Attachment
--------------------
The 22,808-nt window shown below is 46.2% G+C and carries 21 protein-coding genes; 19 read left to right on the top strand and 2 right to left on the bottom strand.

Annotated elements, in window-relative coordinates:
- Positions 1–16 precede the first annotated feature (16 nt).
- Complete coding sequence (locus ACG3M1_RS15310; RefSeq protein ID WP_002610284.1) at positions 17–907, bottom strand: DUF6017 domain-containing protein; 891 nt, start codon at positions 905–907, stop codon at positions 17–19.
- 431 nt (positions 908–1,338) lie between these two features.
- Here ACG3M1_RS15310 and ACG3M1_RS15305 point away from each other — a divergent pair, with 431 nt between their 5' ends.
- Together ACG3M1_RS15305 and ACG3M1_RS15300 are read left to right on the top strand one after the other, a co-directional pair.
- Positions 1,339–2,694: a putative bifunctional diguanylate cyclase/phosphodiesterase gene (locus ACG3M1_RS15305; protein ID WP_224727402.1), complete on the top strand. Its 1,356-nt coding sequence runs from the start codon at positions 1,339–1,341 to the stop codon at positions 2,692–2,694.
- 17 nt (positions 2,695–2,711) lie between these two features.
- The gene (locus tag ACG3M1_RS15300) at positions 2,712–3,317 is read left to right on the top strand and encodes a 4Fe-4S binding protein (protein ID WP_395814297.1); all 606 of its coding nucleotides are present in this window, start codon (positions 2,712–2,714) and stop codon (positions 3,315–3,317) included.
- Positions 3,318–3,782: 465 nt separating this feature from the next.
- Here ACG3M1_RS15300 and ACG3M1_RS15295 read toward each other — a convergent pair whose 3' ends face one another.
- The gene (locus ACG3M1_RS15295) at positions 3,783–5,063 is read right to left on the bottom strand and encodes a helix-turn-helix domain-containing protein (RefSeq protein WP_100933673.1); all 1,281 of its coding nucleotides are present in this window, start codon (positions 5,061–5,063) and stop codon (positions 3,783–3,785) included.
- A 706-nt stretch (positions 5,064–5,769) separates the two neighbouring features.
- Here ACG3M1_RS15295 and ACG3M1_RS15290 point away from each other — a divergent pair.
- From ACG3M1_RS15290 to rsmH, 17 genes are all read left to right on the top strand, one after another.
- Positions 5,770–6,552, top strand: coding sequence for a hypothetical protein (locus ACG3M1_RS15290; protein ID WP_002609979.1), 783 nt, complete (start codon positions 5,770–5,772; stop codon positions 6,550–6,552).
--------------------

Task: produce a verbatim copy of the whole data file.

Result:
The 22,808-nt window shown below is 46.2% G+C and carries 21 protein-coding genes; 19 read left to right on the top strand and 2 right to left on the bottom strand.

Annotated elements, in window-relative coordinates:
- Positions 1–16 precede the first annotated feature (16 nt).
- Complete coding sequence (locus ACG3M1_RS15310; RefSeq protein ID WP_002610284.1) at positions 17–907, bottom strand: DUF6017 domain-containing protein; 891 nt, start codon at positions 905–907, stop codon at positions 17–19.
- 431 nt (positions 908–1,338) lie between these two features.
- Here ACG3M1_RS15310 and ACG3M1_RS15305 point away from each other — a divergent pair, with 431 nt between their 5' ends.
- Together ACG3M1_RS15305 and ACG3M1_RS15300 are read left to right on the top strand one after the other, a co-directional pair.
- Positions 1,339–2,694: a putative bifunctional diguanylate cyclase/phosphodiesterase gene (locus ACG3M1_RS15305; protein ID WP_224727402.1), complete on the top strand. Its 1,356-nt coding sequence runs from the start codon at positions 1,339–1,341 to the stop codon at positions 2,692–2,694.
- 17 nt (positions 2,695–2,711) lie between these two features.
- The gene (locus tag ACG3M1_RS15300) at positions 2,712–3,317 is read left to right on the top strand and encodes a 4Fe-4S binding protein (protein ID WP_395814297.1); all 606 of its coding nucleotides are present in this window, start codon (positions 2,712–2,714) and stop codon (positions 3,315–3,317) included.
- Positions 3,318–3,782: 465 nt separating this feature from the next.
- Here ACG3M1_RS15300 and ACG3M1_RS15295 read toward each other — a convergent pair whose 3' ends face one another.
- The gene (locus ACG3M1_RS15295) at positions 3,783–5,063 is read right to left on the bottom strand and encodes a helix-turn-helix domain-containing protein (RefSeq protein WP_100933673.1); all 1,281 of its coding nucleotides are present in this window, start codon (positions 5,061–5,063) and stop codon (positions 3,783–3,785) included.
- A 706-nt stretch (positions 5,064–5,769) separates the two neighbouring features.
- Here ACG3M1_RS15295 and ACG3M1_RS15290 point away from each other — a divergent pair.
- From ACG3M1_RS15290 to rsmH, 17 genes are all read left to right on the top strand, one after another.
- Positions 5,770–6,552, top strand: coding sequence for a hypothetical protein (locus ACG3M1_RS15290; protein ID WP_002609979.1), 783 nt, complete (start codon positions 5,770–5,772; stop codon positions 6,550–6,552).